By Yonoson Rosenblum (Mishpacha Magazine)
January 28, 2013
The sentencing of a Williamsburg resident to over 100 years in prison last week has once again brought the issue of child abuse in our communities to the fore. Many of us do not want to believe that child abuse in any form is found in the Torah community. Or we imagine that if it does exist, it is confined to obviously deranged and marginal individuals. At the very least, we wish that somehow matters could be worked out in private, in a way not pointing a bright searchlight on our community and forcing us to confront difficult realities.
Alas, there is no possibility of quiet resolution — at least not if we want to protect our children’s bodies and souls. A community that attempts to deal with abuse issues quietly, in ways that protect our peace of mind, is a community that emboldens predators into thinking that they can get away with it — that sympathy for their families, or the instinctive recoil from admitting that such things can happen in our world, too, or communal shame at being exposed before the secular world, will serve to protect them.
Every predator will take steps to ensure that his victims remain silent. He will warn them of dire consequences if they tell, or try to convince them that no one will believe them if they report what has happened to them. If children’s complaints are routinely suppressed or discounted, the perpetrator’s warning, “No one will believe you,” gains credence and make it less likely that the victims will report. Experts in the field estimate that only one out of ten victims reports what happened to him or her to an adult in a position to help them.
The feeling that they will not be caught emboldens predators. And by the same token, the assurance that they will be caught and prosecuted is the most effective way to stop abuse.
To understand why reporting to authorities when there is solid cause for suspicion of abuse is so crucial, we must first understand the impact of abuse on the victims and how crucial validation of their suffering is to the healing process. (I’m drawing primarily on a chapter by Dr. David Pelcowitz, “Treatment of Victims of Childhood Abuse,” in a volume entitled Breaking the Silence.)
Victims of abuse understandably suffer a loss of trust and security. When the perpetrator is someone to whom they look for security or someone representing authority within their community, that loss of trust is greatly magnified. How can they place their trust in a community that has failed so dramatically to protect them? Mrs. Debbie Fox, who established an abuse prevention program in Los Angeles Torah schools that is now being widely emulated nationwide under her direction, writes in Breaking the Silence that victims often express greater anger towards those who failed to protect them than with the perpetrator himself.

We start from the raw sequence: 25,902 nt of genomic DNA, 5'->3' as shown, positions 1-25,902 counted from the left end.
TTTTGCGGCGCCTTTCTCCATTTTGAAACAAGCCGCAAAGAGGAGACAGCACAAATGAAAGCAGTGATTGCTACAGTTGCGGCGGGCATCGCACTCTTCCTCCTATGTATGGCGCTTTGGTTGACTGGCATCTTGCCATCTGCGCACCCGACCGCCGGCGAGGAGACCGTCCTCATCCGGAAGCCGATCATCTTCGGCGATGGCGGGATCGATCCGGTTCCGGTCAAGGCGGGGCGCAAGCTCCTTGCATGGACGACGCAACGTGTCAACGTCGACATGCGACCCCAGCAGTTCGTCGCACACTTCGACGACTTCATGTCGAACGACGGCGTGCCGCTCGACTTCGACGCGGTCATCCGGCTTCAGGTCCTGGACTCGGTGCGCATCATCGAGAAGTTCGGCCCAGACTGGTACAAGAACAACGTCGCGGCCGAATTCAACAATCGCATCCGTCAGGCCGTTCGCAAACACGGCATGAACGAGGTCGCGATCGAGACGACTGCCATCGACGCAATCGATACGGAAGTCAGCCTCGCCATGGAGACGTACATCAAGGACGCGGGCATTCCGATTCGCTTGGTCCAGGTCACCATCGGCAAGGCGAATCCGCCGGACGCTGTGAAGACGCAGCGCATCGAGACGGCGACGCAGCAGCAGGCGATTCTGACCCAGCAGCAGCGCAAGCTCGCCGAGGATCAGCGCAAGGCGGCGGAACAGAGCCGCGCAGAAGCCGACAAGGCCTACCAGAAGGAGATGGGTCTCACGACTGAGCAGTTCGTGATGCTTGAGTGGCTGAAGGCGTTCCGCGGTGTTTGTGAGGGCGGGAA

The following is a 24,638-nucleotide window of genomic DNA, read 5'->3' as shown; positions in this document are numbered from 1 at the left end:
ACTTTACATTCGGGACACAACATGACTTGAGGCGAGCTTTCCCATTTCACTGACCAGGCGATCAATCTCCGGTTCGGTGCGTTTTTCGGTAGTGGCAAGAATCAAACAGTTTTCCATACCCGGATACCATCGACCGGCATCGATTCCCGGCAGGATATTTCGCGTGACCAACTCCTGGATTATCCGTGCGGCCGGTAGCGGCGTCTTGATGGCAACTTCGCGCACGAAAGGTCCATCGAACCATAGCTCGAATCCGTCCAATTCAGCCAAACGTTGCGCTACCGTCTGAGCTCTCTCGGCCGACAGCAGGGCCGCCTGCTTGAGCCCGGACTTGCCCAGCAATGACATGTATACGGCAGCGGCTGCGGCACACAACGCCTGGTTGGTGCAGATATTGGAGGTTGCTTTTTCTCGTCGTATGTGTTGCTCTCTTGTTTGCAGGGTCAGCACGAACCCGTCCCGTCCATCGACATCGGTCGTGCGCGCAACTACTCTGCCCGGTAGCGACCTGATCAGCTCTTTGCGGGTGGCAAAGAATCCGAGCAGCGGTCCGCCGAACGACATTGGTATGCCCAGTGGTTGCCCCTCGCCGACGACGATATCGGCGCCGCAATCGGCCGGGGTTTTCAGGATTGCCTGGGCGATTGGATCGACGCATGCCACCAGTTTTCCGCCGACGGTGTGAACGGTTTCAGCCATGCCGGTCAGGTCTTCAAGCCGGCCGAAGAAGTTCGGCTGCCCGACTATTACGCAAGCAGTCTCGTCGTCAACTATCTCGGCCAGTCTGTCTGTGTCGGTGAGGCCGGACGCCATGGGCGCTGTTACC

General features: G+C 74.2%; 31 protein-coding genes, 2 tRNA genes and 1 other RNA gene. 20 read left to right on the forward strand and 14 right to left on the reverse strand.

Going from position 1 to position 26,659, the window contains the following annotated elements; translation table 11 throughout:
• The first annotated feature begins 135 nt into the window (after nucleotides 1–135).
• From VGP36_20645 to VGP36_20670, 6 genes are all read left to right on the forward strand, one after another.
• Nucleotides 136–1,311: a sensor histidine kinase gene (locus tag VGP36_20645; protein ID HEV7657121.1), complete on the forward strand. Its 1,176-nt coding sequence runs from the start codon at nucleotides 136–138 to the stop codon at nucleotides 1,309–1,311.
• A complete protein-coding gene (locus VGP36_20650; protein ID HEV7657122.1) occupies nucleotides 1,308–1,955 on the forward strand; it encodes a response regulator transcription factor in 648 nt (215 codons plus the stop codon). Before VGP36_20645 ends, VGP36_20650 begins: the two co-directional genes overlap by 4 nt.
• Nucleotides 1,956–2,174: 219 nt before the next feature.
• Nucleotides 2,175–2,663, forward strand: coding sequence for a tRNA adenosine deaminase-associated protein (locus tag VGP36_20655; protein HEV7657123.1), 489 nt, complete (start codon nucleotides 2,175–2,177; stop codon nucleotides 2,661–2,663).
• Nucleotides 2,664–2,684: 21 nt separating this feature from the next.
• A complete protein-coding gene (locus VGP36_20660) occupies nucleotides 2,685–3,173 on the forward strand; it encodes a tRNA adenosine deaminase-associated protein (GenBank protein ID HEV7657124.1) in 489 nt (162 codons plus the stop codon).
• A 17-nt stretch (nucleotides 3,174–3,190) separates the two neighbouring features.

A community that cannot provide security and betrays the natural trust of our young and helpless will not command their allegiance. When family members do not believe the victims or are unwilling or unable to take steps to protect them, writes Dr. Pelcowitz, “a generalized lack of trust in friends, family, and community develops.”
Victims may experience not only rage against the community, or the “system,” in general, but also against Hashem for not running His world with justice. That is one reason victimhood correlates so highly with being “at-risk.”
Victims frequently experience general feelings of worthlessness and blame themselves for what happened to them. It is crucial that when they report being victimized that they hear a clear and unambiguous message that they have been wronged and are not to blame for what happened to them. According to Dr. Pelcowitz, however, it is relatively common for parents or others who receive indications of abuse to downplay the significance of that abuse. And when the response of the community does not actively and unambiguously support the child by validating their feelings [of being horribly wronged] and ensuring that they feel safe, feelings of guilt and worthlessness can be significantly exacerbated, concludes Dr. Pelcowitz.
Many victims of abuse adopt a pattern of hopeless passivity. When adults act upon their complaints and take them seriously, they counteract those feelings of helplessness and passivity. Other victims engage in dissociation — i.e., enter a state of dreamlike numbness to avoid the pain inflicted upon them. Before they can heal, they need to be able “to name the monster.” But that naming of the monster can only take place in an environment where they feel comfortable talking about what happened to them and they are taken seriously.
So important is validation as a first step in healing that one social worker with whom I spoke actually took a young victim to file a police complaint against a perpetrator who had died in the interim. Dr. Pelcowitz concludes that “one of the best predictors of recovery is the level of support offered once the abuse is disclosed.”
And conversely, even adults who were victimized as children experience a reopening of their childhood traumas when they see new victims denied communal support and protection. That is something that those who ask, “Why can’t they just get on with their lives and leave the past behind?” can’t understand. The past is often still with them, especially if they did not receive the support they needed.